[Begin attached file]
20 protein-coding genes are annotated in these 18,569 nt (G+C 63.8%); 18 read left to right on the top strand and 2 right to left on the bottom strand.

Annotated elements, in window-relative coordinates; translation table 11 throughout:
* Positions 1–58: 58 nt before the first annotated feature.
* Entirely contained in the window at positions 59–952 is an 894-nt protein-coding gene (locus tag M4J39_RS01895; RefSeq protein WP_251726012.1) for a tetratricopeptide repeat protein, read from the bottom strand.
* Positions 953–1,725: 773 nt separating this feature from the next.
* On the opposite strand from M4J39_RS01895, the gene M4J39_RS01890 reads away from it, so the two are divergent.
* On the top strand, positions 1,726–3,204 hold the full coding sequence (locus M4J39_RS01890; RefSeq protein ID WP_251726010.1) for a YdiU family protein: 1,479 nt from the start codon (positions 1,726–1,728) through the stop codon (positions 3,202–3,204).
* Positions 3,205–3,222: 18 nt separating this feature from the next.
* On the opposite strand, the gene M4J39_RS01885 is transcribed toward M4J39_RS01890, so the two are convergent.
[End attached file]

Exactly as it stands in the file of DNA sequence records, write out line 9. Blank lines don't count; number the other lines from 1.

* On the opposite strand, the gene M4J39_RS01885 is transcribed toward M4J39_RS01890, so the two are convergent.